London: A British court adjourned hearing a US extradition request for imprisoned WikiLeaks founder Julian Assange on Thursday after four days that focused on whether or not his alleged crimes were political.
Julian Assange arrives at a British court in April.Credit:Getty Images
Woolwich Crown Court adjourned the hearing, which is expected to last several months, until a three-week session set to begin May 18. Two short procedural hearings are scheduled in late March and early April.
Assange's lawyers argued that his extradition should be blocked under British law because Washington has pursued it with "political motives." Lawyers for the US government said he had broken "ordinary criminal laws."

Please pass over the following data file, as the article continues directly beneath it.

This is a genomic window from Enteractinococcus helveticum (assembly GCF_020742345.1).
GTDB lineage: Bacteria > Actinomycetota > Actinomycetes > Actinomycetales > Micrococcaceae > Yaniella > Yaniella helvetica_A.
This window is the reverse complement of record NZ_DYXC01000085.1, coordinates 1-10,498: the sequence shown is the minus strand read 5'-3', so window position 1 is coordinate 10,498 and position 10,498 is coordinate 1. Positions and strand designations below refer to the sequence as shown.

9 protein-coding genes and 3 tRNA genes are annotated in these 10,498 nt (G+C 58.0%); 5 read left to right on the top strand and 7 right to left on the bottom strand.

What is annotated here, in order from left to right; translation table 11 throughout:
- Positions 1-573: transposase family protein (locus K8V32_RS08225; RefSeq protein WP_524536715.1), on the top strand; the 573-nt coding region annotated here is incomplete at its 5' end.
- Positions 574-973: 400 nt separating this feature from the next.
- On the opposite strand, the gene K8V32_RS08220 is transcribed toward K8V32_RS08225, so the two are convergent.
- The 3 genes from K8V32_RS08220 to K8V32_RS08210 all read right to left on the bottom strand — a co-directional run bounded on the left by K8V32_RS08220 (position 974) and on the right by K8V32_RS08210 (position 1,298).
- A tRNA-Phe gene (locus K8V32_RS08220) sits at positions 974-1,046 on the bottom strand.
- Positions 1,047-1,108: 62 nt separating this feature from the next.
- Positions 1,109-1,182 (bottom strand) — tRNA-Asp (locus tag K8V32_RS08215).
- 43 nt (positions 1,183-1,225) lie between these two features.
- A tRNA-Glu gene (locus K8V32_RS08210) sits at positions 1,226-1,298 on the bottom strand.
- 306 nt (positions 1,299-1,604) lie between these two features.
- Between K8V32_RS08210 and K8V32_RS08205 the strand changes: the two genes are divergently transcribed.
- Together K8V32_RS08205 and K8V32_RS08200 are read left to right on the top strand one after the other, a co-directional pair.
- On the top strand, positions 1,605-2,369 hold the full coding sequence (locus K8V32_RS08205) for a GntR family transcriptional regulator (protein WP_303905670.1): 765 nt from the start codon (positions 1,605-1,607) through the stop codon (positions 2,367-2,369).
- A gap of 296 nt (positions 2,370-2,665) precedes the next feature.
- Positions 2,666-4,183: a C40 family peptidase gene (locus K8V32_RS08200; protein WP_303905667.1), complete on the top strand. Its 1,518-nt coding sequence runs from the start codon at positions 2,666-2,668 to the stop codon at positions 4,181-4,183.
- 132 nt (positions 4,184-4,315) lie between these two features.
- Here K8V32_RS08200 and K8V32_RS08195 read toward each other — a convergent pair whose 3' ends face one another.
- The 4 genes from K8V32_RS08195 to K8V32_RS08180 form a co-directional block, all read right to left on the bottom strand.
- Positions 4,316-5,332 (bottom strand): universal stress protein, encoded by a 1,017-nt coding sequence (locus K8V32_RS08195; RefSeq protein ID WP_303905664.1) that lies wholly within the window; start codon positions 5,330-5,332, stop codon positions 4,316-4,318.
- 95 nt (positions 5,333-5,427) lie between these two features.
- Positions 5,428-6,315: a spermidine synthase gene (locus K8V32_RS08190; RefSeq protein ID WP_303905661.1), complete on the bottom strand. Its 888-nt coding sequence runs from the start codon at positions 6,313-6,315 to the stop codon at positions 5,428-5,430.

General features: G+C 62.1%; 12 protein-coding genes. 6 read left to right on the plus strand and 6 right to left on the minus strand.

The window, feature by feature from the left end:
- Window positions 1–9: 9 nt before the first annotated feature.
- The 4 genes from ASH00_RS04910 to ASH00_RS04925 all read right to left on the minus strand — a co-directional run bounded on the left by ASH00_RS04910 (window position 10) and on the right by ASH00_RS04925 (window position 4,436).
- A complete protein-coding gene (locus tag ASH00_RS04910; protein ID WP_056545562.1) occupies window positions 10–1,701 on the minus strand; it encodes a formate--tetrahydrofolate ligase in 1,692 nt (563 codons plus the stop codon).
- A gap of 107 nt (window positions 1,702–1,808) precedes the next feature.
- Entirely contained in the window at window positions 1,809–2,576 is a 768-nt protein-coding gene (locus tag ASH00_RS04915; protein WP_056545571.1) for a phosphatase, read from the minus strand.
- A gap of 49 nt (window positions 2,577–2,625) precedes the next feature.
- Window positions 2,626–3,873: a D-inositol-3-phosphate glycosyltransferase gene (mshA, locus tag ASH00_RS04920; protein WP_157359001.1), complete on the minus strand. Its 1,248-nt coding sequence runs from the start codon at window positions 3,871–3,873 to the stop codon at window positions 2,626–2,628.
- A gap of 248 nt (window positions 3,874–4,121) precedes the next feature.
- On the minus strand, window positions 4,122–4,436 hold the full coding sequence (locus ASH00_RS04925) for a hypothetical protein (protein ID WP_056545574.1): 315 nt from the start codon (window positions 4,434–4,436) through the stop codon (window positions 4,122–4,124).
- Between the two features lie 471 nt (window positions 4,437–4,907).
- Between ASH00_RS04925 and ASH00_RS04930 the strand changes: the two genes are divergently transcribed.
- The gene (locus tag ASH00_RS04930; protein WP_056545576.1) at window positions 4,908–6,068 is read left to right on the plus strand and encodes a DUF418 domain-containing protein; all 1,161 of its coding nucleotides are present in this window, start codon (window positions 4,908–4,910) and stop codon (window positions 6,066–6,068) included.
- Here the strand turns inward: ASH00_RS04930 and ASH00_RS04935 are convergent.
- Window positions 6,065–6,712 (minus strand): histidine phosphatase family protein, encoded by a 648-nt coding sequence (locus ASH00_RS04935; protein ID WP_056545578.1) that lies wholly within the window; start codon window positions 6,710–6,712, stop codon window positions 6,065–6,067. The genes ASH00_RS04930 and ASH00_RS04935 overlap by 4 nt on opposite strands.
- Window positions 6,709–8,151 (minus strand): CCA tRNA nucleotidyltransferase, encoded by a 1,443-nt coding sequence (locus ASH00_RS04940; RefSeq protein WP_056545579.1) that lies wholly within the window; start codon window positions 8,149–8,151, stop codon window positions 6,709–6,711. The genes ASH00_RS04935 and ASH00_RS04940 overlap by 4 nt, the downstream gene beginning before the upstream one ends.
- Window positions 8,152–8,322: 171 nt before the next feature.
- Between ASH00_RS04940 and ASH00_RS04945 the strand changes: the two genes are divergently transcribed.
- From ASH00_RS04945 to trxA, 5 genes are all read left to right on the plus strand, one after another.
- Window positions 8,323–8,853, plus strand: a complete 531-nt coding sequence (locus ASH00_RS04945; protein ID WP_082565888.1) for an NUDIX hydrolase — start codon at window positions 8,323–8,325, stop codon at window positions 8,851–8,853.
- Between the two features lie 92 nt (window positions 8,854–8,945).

The US Justice Department said it charged Australian citizen Assange, 48, with conspiring with former US military intelligence analyst Chelsea Manning to leak a trove of classified material in 2010.
Much of Wednesday and Thursday was spent in legal arguments over a requirement for Assange to sit in court away from his lawyers, behind protective screens that his supporters called a "glass cage."
"What we heard this week also confirmed our position, which is that we do believe he's been targeted for his contributions to public interest reporting," Rebecca Vincent of Paris-based Reporters sans Frontieres said following Thursday's adjournment.
"The United States has no evidence that he created a serious and imminent risk for anyone, and the UK should not extradite him to be held on those charges," Vincent said in a video statement.
The Defend WikiLeaks campaign, which organised protests outside the court and in international cities this week, said "journalism itself is on trial" in the hearing.
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